Monday Night Football

Football Terms – MNF on ESPN

Monday Night Football is a weekly football game which takes place during the regular season of the NFL schedule. Monday Night Football started in 1970 and has continued to this day.

From 1970 to 2005, games were broadcast on ABC. From 2006 to the present, games are now broadcast on the cable sports network, ESPN. ESPN and ABC are both subsidiaries of the Disney Corporation.

Monday Night Football was the brainchild of former NFL Commissioner Pete Rozelle. Rozelle wanted an extra nationally-televised NFL broadcast every week, and he first tried to add the game on Friday night in 1964. This was defeated by proponents of high school football, so that the NFL never schedules games on Fridays (except in the preseason, which hardly counts).

NFL Football on Monday Night

From 1964 to 1969, Pete Rozelle began to experiment with games on monday night. After playing one game a year on that night, games which were broadcasts sometimes on CBS or NBC, Rozelle sought a contract for a weekly monday night football game in the 1970 television contract negotations. Leveraging a rumor that the NFL would sign with the (Howard) Hughes Sports Network, Rozelle received a contract from ABC, then the #3 network.

Monday Night Football on ABC

ABC broke with tradition in their Monday Night Football broadcasts. It allotted twice the number of cameras and added a third commentator in the broadcast booth. The play-by-play man in the first year was Keith Jackson (replaced by Frank Gifford in year two). The color analysts chosen were Howard Cossell and former Dallas Cowboys quarterback, Don Meredith.

The interactions and tensions between the erudite but pompous Cossell and the folksy Dandy Don Meredith proved to be instant and compelling, and Monday Night Football (sometimes shortened to MNF) became a fixture on Monday nights in American households. MNF was second to 60 Minutes as the longest-running program in prime time television history, while the games often set season records for viewership.

Over the years, the broadcast team has changed several times (including a three-year absence by Meredith in the 1970′s), and these changes have often been the source of controversy. Howard Cossell was replaced the season after his "watch that little monkey run" comment, made about an African-American player. Cossell’s defenders claimed he used the term "monkey" as a term of endearment for his grandchildren, and they pointed to his close ties with black athletes (such as Mohammed Ali) over the past couple of decades.

Whatever the case, Cossell was gone, and the search started for a combination that would match the excellence of the early years of MNF. That has never quite come to be.

Ex-players like Joe Namath, Frank Tarkenton, Lynn Swann and O.J. Simpson tried their hand in the booth during the 1980′s, though the longest-serving broadcast team after the original group was the Al Michaels, Frank Gifford and Dan Dierdorf combination of the late-eighties and 1990′s.

The Dennis Miller Years

After ratings began to sink, Gifford and Dierdorf were replaced by Boomer Esiason, but he was quickly replaced, too. The new team was Michaels, Dan Fouts and Dennis Miller, a comedian with no prior experience broadcasting sports. This two-year experiment was roundly panned by the sports media and continues to be ridiculed by fans today — (though I have to admit I kind of liked the group, and it seemed like Michaels and Fouts genuinely enjoyed the company of Dennis Miller.)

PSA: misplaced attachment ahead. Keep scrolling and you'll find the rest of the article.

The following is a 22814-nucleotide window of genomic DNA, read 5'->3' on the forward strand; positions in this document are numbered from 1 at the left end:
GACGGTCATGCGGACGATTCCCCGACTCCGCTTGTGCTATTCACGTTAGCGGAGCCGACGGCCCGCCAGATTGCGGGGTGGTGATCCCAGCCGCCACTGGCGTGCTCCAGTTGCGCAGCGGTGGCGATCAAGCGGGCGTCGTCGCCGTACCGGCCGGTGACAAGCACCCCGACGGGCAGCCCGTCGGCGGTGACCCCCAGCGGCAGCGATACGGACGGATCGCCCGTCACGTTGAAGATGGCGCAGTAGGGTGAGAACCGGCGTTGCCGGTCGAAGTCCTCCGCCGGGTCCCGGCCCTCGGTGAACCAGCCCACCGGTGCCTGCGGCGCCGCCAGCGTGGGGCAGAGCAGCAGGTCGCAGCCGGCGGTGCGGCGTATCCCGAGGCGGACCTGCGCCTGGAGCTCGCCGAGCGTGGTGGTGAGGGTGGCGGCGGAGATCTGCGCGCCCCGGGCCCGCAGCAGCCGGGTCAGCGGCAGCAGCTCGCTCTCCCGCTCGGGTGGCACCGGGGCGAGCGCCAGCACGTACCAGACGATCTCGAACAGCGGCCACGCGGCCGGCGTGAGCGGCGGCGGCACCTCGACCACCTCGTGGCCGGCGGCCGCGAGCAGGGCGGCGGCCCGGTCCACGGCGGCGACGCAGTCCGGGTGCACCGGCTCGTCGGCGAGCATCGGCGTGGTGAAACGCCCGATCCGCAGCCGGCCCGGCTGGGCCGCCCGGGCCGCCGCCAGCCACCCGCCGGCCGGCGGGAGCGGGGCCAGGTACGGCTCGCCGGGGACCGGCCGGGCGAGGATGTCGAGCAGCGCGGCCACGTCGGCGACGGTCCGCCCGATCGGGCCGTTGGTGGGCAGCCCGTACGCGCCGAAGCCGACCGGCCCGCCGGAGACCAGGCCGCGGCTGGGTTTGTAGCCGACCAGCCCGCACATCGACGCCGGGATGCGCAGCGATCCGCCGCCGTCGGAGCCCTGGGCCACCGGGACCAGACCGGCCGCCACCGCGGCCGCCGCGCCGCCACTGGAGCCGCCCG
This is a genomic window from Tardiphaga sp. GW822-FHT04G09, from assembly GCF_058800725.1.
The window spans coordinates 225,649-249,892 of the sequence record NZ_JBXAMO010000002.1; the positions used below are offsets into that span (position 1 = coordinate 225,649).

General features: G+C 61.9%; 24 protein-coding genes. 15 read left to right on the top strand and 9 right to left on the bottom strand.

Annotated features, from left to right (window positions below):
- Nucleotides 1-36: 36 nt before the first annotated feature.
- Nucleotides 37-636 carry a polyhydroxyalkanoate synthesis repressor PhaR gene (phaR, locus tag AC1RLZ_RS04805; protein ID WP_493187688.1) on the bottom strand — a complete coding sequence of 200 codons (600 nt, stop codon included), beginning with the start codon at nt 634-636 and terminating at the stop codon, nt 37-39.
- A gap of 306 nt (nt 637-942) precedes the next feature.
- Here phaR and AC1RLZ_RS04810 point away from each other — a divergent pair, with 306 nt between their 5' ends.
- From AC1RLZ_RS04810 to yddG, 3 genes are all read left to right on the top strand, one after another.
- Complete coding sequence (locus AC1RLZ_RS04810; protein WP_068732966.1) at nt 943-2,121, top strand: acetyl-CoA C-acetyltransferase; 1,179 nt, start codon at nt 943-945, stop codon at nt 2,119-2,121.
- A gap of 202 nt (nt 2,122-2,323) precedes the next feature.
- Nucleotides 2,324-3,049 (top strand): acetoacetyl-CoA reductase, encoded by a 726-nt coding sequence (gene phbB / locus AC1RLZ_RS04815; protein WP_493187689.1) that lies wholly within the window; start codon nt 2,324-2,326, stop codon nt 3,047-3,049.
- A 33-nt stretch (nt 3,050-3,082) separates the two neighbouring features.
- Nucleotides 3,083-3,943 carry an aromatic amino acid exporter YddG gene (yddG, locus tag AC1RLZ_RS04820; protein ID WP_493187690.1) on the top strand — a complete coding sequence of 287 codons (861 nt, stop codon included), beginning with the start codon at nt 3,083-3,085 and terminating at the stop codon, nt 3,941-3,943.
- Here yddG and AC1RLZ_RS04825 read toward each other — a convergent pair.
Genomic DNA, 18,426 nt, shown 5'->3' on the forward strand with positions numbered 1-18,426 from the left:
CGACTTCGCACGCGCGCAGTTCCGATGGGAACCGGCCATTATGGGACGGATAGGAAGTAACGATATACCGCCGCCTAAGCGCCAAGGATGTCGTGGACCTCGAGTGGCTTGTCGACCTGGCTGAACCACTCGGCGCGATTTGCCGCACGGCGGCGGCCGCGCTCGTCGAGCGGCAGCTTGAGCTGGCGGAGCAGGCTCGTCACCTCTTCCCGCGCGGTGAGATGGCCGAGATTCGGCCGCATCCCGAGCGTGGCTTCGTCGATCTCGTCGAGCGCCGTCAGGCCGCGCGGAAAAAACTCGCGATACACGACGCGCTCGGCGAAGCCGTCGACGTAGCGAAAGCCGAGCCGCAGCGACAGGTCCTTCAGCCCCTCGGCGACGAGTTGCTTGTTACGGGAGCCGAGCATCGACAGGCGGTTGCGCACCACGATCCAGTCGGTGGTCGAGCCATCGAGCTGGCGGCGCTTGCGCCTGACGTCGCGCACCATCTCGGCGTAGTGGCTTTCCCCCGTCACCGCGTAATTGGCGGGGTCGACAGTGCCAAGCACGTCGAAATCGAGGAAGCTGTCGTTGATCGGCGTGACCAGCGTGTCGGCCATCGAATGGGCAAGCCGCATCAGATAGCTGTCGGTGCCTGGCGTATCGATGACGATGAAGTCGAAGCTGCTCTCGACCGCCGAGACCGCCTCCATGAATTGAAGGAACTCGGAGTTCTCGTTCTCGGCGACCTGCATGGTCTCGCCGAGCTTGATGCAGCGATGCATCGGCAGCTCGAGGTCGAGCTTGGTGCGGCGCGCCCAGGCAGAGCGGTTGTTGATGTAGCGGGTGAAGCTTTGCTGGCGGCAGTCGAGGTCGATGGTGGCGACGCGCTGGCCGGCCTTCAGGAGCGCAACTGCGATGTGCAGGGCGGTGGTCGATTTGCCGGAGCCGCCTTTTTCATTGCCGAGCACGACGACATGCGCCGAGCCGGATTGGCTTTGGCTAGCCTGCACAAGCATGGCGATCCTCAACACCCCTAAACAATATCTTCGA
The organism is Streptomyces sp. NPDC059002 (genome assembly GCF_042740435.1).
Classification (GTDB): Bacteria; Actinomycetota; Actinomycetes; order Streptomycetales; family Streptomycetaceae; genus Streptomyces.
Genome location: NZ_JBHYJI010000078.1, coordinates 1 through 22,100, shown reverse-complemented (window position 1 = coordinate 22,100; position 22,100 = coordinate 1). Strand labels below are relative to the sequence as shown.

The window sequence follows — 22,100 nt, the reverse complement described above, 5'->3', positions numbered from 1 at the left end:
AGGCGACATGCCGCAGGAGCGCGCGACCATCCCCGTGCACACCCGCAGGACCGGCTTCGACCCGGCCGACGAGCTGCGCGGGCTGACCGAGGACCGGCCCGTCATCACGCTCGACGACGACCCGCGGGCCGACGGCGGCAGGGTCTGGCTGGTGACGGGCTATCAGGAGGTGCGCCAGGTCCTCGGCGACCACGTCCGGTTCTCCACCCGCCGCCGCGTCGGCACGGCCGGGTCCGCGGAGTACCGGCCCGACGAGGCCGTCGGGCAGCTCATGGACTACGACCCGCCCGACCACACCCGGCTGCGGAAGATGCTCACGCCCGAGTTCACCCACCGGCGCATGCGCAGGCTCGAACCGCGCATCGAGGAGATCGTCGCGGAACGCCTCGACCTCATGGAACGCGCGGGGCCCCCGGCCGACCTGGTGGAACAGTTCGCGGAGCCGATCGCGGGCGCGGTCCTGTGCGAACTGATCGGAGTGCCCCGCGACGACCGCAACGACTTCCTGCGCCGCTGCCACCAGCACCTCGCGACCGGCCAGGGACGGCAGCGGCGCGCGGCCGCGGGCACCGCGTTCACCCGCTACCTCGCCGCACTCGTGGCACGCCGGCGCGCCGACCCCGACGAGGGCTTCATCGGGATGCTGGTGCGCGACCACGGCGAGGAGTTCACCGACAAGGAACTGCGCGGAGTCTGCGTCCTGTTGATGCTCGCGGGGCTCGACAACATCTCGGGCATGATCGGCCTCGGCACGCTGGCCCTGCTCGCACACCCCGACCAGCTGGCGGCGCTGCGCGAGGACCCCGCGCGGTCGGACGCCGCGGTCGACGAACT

Madden and Michaels

To bolster ratings, ABC brought in the dream team of Al Michaels and John Madden, generally considered the best play-by-play and color analyst, respectively, in the business. Though providing the broadcast with several years of solid work, a two-man team seemed a little out of place in the Monday Night Football broadcast booth. The pairing came to an end with the move of Monday Night Football to ESPN.
The newest combination was Mike Tirico, Joe Theismann and Tony Kornheiser. This proved unpopular and Theismann was replaced by Ron Jaworski, which continues to be the Monday Night crew after one season together.

Monday Night Football Moments

Monday Night Football has provided many memorable moments over the years, including several controversial moments. During the show’s 500+ broadcasts, there have even been moments of tragedy, such as the night John Lennon was slain and much of America learned of the event from MNF, or the night Brett Favre played after the death of his father and had a 5-touchdown game.

There have been absurd moments, too, such as when Dallas Cowboys owner Jerry Jones announced the signing of a major licensing contract with Nike, and paraded Nike CEO Phil Knight on the Cowboys sidelines during the Monday Night Football broadcasts. An embarrassing MNF moment happened was when a retired and aging Joe Namath appeared on the sidelines of a Jets game in what appeared to be an inebriated state, and began to "hit on" Suzy Kolber, the sideline reporter, at one point asking for a kiss.

After nearly 40 years of MNF broadcasts, Monday Night Football is an American institution, and is as much a part of the NFL weekend as the Sunday afternoon games. MNF remains a spectacle and a showcase for teams and players, some of whom might never get the chance to be seen on national television otherwise.

Football Terms Starting With “M”